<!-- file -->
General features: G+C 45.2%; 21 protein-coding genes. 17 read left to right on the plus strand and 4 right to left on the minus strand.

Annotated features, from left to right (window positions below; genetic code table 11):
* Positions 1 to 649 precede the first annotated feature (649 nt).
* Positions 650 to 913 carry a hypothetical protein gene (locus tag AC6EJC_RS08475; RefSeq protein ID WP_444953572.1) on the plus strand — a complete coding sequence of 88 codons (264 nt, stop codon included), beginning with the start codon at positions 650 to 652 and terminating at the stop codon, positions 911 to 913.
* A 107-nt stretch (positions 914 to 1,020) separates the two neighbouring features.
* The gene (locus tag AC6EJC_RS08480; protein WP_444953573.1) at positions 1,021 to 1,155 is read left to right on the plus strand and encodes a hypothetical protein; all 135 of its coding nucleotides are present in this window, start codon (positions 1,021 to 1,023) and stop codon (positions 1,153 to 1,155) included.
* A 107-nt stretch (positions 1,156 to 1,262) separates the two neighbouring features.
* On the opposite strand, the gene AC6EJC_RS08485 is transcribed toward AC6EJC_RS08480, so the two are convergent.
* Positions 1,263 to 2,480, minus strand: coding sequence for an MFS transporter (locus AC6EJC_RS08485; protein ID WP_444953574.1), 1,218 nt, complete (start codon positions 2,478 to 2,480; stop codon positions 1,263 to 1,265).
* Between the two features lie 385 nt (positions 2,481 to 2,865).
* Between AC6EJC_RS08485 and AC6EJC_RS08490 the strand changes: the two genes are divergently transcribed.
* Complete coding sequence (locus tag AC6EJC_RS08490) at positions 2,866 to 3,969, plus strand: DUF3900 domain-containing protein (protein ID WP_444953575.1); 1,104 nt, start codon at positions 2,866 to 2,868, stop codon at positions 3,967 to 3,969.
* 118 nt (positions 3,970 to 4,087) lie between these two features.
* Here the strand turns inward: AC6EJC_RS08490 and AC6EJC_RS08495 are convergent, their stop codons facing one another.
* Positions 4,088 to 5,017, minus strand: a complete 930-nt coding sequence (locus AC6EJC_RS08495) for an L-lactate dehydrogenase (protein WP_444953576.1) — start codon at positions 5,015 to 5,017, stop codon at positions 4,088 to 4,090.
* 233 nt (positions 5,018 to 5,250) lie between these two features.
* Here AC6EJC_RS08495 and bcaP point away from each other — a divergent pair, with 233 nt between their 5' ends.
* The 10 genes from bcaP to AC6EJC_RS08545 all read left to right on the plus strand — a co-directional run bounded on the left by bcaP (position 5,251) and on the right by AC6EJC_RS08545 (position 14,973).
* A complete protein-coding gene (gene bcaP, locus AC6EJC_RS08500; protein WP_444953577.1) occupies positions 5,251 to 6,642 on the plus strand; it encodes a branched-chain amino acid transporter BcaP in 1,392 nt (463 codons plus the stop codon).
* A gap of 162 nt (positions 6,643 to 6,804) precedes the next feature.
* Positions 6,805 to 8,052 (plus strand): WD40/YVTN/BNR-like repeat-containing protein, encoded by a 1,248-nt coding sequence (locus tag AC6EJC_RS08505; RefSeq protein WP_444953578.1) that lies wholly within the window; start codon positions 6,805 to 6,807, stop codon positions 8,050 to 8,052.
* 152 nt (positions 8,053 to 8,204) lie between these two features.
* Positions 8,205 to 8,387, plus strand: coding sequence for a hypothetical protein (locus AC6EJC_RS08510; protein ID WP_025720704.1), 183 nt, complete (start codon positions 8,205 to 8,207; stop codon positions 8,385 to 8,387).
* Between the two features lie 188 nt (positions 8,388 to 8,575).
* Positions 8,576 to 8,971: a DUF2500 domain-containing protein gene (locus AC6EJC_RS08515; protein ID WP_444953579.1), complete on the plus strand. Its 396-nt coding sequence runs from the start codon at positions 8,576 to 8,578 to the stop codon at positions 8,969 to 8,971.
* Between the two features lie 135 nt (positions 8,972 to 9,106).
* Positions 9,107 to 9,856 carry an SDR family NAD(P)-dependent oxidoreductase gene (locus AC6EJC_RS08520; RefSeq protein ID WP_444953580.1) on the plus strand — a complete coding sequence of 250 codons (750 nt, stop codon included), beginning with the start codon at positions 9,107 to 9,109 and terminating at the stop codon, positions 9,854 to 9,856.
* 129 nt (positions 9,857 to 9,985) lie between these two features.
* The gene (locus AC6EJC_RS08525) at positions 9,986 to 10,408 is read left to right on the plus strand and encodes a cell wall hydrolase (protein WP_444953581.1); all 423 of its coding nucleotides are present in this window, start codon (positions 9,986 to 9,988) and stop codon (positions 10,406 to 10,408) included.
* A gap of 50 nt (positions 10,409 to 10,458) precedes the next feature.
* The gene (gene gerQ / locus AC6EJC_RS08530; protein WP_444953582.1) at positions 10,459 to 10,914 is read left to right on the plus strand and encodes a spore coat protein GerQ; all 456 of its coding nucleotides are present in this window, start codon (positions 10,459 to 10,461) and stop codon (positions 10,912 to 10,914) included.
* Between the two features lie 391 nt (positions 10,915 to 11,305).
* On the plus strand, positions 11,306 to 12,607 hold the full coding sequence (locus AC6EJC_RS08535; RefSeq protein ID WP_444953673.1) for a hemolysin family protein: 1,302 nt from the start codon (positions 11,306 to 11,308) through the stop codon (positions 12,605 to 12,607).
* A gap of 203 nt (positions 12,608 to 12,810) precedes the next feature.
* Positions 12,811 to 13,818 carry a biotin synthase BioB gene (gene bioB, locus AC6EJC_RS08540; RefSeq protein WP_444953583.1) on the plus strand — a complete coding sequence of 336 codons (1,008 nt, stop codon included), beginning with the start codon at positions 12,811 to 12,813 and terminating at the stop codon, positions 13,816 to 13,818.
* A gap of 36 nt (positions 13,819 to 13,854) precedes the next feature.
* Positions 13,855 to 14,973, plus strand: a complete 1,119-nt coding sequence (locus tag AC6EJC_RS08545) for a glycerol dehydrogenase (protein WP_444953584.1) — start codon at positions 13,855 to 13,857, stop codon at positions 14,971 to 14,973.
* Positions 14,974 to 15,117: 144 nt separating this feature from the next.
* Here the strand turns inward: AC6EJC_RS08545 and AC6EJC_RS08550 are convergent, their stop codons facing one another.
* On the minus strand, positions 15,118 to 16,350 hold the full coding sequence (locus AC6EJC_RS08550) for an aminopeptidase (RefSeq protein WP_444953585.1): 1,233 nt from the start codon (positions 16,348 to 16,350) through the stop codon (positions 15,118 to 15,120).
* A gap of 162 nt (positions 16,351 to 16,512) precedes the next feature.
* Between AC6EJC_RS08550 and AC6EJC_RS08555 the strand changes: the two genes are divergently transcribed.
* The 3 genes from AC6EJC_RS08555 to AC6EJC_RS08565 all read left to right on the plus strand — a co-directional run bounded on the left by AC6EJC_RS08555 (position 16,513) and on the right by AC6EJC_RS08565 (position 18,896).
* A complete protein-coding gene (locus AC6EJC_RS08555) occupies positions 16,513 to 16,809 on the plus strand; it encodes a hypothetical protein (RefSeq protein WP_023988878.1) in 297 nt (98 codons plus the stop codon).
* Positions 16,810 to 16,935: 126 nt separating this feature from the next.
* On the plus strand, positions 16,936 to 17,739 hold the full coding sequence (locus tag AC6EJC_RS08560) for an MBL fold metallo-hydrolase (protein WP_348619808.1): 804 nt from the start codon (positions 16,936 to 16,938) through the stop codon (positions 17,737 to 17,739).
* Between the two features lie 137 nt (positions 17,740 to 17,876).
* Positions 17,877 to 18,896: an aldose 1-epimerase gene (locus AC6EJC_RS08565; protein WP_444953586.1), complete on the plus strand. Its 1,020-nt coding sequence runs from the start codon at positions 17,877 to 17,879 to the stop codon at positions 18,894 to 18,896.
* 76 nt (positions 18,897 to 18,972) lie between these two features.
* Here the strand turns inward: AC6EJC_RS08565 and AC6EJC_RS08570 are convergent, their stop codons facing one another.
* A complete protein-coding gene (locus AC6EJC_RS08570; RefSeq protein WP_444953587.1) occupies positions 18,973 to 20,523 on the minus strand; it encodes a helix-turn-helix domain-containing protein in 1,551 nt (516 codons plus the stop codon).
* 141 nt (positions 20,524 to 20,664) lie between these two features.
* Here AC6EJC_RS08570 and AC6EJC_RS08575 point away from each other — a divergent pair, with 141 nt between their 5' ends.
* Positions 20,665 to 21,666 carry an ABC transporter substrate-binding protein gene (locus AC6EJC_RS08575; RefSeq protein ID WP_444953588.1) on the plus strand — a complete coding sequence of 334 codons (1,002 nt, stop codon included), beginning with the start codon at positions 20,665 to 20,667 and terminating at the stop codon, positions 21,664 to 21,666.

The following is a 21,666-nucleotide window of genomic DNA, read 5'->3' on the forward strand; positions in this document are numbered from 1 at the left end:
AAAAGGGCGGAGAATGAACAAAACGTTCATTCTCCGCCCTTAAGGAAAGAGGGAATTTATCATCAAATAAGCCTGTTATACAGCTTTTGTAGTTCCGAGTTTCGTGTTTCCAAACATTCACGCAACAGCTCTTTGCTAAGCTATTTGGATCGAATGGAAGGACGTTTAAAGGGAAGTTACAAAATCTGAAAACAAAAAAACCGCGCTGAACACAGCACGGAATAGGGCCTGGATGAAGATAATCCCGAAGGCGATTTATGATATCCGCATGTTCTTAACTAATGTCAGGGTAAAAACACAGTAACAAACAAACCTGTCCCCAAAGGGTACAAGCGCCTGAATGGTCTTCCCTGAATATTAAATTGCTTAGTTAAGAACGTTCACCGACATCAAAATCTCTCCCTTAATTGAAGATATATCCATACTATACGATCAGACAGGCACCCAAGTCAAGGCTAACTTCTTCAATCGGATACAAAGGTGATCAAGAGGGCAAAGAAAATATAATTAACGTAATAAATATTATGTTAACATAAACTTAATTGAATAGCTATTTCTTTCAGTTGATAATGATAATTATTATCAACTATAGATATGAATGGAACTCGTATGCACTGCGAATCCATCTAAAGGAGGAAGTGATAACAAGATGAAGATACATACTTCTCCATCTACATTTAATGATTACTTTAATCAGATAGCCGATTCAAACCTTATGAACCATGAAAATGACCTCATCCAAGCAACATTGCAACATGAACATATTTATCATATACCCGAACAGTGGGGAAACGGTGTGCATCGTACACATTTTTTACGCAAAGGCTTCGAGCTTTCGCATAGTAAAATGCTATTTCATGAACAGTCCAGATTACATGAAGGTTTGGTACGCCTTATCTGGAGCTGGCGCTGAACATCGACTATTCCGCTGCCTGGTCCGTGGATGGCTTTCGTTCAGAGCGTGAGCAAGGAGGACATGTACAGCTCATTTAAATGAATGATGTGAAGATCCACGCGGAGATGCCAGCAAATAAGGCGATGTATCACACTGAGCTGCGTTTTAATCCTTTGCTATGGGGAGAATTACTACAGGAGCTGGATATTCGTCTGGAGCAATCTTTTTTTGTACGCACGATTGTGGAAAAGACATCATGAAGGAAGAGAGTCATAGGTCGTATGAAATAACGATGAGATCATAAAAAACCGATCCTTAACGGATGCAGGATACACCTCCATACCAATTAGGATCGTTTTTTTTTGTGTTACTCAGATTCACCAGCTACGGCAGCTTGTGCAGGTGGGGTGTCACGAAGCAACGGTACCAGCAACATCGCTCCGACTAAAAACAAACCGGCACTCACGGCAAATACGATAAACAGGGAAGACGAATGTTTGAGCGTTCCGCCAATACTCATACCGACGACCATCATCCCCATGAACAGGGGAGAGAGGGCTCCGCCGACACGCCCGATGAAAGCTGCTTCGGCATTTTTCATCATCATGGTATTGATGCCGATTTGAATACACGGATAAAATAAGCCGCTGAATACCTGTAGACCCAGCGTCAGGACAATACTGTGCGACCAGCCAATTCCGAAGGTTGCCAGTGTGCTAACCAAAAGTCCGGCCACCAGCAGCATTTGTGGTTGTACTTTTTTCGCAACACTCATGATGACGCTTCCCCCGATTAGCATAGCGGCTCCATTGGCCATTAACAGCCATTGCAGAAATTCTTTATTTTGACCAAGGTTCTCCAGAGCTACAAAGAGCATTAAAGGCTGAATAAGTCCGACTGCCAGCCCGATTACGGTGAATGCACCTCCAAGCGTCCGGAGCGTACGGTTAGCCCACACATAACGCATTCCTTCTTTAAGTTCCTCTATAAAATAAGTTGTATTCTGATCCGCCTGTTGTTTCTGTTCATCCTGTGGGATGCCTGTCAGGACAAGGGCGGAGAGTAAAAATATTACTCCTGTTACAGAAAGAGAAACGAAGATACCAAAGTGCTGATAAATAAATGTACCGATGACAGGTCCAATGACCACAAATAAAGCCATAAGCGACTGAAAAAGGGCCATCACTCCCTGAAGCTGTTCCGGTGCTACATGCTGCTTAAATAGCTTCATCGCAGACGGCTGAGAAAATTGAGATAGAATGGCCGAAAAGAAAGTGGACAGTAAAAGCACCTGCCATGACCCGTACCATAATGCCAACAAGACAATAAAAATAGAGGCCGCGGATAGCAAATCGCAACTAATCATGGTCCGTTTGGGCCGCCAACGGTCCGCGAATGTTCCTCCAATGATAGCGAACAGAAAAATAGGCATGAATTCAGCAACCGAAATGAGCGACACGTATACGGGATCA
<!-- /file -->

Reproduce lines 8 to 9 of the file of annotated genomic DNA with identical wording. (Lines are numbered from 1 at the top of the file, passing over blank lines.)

* On the opposite strand, the gene AC6EJC_RS08485 is transcribed toward AC6EJC_RS08480, so the two are convergent.
* Positions 1,263 to 2,480, minus strand: coding sequence for an MFS transporter (locus AC6EJC_RS08485; protein ID WP_444953574.1), 1,218 nt, complete (start codon positions 2,478 to 2,480; stop codon positions 1,263 to 1,265).